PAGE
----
The National-led Government would be unable to pass three pieces of legislation including major child, youth and family reforms if MP Todd Barclay had been sacked immediately, the Labour Party says.
Barclay announced last week he would quit politics at the election after a secret recording scandal, and Labour leader Andrew Little said he was only being kept in Parliament to preserve National's majority.
Without his vote, the National Party would need support from two out of three of its coalition partners to pass legislation.
Labour said there were three bills before Parliament which were either opposed by the Maori Party or by both Act and United Future, meaning they would not progress without Barclay's vote.
The bills included National's major reforms of Child, Youth and Family (CYF).
Little said National's majority was resting on an MP who had recorded his staff and refused to co-operate with police.
Barclay declined to be interviewed by police during an investigation last year which stemmed from a complaint by the Clutha-Southland MP's former staffer Glenys Dickson.
Newsroom reported last week that a National board member warned Dickson to withdraw a police complaint against the MP because "if National didn't have Barclay in Parliament they were one short to pass legislation".
The police investigation was closed after 10 months without any action being taken. It was reopened by police yesterday to check whether new evidence had an impact on the original investigation.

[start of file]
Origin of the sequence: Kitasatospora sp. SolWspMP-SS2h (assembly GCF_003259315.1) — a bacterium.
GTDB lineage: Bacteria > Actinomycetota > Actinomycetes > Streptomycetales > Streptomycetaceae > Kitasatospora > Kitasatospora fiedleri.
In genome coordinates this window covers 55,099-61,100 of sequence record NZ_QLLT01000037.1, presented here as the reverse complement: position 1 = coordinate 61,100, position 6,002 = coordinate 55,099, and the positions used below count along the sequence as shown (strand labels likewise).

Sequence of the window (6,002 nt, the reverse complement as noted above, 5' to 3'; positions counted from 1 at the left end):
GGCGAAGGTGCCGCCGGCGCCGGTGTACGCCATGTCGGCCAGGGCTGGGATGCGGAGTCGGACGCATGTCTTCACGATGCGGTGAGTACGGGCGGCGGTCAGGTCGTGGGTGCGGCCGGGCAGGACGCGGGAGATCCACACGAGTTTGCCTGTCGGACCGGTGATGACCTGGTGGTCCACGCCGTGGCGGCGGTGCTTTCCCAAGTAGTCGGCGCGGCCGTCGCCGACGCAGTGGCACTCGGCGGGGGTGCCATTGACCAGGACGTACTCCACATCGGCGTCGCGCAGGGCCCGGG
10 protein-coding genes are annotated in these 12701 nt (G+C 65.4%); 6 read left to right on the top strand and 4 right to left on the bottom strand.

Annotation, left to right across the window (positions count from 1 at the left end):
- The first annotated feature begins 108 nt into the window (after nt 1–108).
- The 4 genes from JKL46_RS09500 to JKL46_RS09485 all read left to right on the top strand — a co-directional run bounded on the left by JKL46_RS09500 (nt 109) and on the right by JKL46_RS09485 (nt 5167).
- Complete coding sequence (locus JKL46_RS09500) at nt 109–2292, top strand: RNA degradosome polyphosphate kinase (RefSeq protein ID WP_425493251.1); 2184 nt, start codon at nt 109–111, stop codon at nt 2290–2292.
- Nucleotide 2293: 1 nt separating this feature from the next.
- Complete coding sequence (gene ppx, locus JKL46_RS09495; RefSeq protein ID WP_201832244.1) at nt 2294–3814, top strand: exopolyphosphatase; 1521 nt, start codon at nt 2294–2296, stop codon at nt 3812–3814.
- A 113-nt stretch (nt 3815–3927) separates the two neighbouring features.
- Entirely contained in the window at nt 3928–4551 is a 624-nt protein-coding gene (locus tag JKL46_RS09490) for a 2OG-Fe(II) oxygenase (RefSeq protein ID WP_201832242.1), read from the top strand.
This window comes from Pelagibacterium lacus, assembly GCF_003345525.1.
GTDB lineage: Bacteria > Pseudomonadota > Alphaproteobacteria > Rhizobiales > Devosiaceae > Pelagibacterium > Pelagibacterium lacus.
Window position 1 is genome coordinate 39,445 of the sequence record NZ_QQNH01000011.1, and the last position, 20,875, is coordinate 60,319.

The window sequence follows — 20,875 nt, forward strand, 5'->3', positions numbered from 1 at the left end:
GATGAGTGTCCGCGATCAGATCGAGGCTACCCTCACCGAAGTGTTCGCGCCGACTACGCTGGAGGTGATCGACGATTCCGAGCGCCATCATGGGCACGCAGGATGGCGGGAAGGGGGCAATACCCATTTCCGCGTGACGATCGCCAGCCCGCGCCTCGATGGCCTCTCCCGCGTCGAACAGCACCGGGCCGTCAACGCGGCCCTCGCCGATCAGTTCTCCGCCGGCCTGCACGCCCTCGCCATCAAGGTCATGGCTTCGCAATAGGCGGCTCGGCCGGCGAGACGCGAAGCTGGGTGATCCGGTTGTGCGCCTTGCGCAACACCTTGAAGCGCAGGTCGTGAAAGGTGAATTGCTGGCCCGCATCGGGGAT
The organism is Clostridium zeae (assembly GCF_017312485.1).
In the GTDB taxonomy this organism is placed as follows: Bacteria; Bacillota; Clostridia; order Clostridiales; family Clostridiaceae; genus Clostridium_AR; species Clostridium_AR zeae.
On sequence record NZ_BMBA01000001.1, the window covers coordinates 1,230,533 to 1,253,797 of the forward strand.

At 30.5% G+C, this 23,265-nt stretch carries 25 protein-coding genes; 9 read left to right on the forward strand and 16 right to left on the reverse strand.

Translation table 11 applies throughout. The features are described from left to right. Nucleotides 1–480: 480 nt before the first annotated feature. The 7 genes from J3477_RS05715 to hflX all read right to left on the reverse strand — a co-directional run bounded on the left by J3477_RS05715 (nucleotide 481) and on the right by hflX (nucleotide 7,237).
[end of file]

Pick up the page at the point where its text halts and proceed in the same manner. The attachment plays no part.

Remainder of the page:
English said yesterday it was up to Barclay whether he wanted to remain as an MP while the investigation was taking place.
"There have been a number of investigations into MPs at different times, including quite recently. And the MPs have not stood down," he said.
"That's ultimately Todd's decision."
If charged with making an illegal recording, Barclay would be forced to leave Parliament because it was punishable by up to two years' jail - the threshold at which MPs must resign.
Police could not give a timeframe for their new investigation or say whether it would be completed before the September election.
The three bills highlighted by Labour are set to be passed into law in the next six weeks.
Labour also said six bills which hinged on Barclay's vote had passed since English was alerted to the fact that Barclay recorded a staff member.
They included the legislation required to implement the Trans Pacific Partnership.
Government Bills which are remaining to be passed this term which will depend on Barclay's vote (based on known party position)
• Children, Young Persons, and Their Families (Oranga Tamariki) Legislation Bill
• Local Government Act 2002 Amendment Bill (No 2)
• Employment Relations (Allowing Higher Earners to Contract Out of Personal Grievance Provisions) Amendment Bill
Bills which passed by one vote since the end of February 2016 when the Barclay incident happened
• Housing Legislation Amendment Bill
• Social Security (Extension of Young Persons Services and Remedial Matters) Amendment Bill
• Trade (Anti-dumping and Countervailing Duties) Amendment Bill
• Trans-Pacific Partnership Agreement Amendment Bill
• Employment Relations (Allowing Higher Earners to Contract Out of Personal Grievance Provisions) Amendment Bill (National Party members bill - still before the House)
• Social Security (Stopping Benefit Payments for Offenders who Repeatedly Fail to Comply with Community Sentences) Amendment Bill (National Party members bill - still before the House)
(Source: Parliamentary Library/Labour Party)